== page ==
by Robert Debre and 16 other contributors, 408 pp., illustrated. Geneva: Palais des Nations: World Health Organization, distributed in the United States by International Documents Service, Columbia University Press, 2960 Broadway, New York 27, New York, 1955. Price $8.00, £2, Sw.fr. 24, cloth
This volume, prepared under the aegis of the World Health Organization by 17 authorities on poliomyelitis, represents an attempt to summarize concisely our present knowledge of this disease. The phases covered include epidemiology, clinical aspects, virology, immunology, and control.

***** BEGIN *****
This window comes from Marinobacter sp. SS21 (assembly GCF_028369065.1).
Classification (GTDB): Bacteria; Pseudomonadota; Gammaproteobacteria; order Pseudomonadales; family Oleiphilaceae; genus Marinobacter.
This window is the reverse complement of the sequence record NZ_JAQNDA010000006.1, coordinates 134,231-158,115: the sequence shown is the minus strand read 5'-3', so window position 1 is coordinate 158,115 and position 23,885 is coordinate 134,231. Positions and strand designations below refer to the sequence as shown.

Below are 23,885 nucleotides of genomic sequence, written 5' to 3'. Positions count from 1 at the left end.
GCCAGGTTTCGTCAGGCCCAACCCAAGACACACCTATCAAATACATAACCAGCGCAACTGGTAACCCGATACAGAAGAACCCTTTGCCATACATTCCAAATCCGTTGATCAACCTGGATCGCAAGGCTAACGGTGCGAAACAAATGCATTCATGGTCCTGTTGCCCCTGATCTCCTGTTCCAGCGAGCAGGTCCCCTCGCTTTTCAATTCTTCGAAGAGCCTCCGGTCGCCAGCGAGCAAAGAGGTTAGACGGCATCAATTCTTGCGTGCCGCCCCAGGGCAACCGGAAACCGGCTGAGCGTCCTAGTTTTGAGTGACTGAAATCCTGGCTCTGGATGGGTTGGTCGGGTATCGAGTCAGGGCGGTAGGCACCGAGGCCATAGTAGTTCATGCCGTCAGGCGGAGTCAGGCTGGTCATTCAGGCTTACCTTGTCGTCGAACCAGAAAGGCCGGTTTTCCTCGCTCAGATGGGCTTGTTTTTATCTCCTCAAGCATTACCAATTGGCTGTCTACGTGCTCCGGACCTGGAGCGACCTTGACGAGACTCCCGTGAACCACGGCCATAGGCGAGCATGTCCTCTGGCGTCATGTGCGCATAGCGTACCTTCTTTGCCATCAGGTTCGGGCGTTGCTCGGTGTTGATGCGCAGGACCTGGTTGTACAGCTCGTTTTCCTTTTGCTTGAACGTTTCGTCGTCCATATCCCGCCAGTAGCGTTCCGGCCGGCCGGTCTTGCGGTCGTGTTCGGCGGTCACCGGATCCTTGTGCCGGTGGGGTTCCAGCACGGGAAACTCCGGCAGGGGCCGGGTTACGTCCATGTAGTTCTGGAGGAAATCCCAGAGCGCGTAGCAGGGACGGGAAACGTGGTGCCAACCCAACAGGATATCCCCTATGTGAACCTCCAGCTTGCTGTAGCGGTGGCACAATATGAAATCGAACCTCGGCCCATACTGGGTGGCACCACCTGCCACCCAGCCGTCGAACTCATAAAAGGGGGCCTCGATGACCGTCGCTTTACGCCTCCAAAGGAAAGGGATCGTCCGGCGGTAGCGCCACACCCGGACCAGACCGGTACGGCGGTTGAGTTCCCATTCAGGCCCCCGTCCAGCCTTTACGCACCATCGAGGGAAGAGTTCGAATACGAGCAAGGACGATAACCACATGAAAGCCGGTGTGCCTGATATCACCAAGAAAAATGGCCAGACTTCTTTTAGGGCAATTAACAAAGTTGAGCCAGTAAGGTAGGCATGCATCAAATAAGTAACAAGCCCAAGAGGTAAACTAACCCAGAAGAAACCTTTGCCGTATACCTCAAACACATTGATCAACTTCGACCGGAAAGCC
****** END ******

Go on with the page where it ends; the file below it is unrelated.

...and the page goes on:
The three chapters in the section on epidemiology were prepared by Dr. John R. Paul, Dr. James Gear and Drs. M. J. Freyche and J. Nielsen. Freyche and Nielsen discuss, on a world-wide basis, the incidence of poliomyelitis since 1920 and point out that the epidemicity of the disease appears constantly to be increasing and to be related with advances in hygiene and elevation of living standards. Paul and Gear give a terse but excellent summary of the epidemiology of poliomyelitis in general and present evidence to show that the most significant difference between the occurrence of poliomyelitis in well developed areas of the world and those less developed is not primarily a difference in incidence but in the distribution of cases in the various age groups.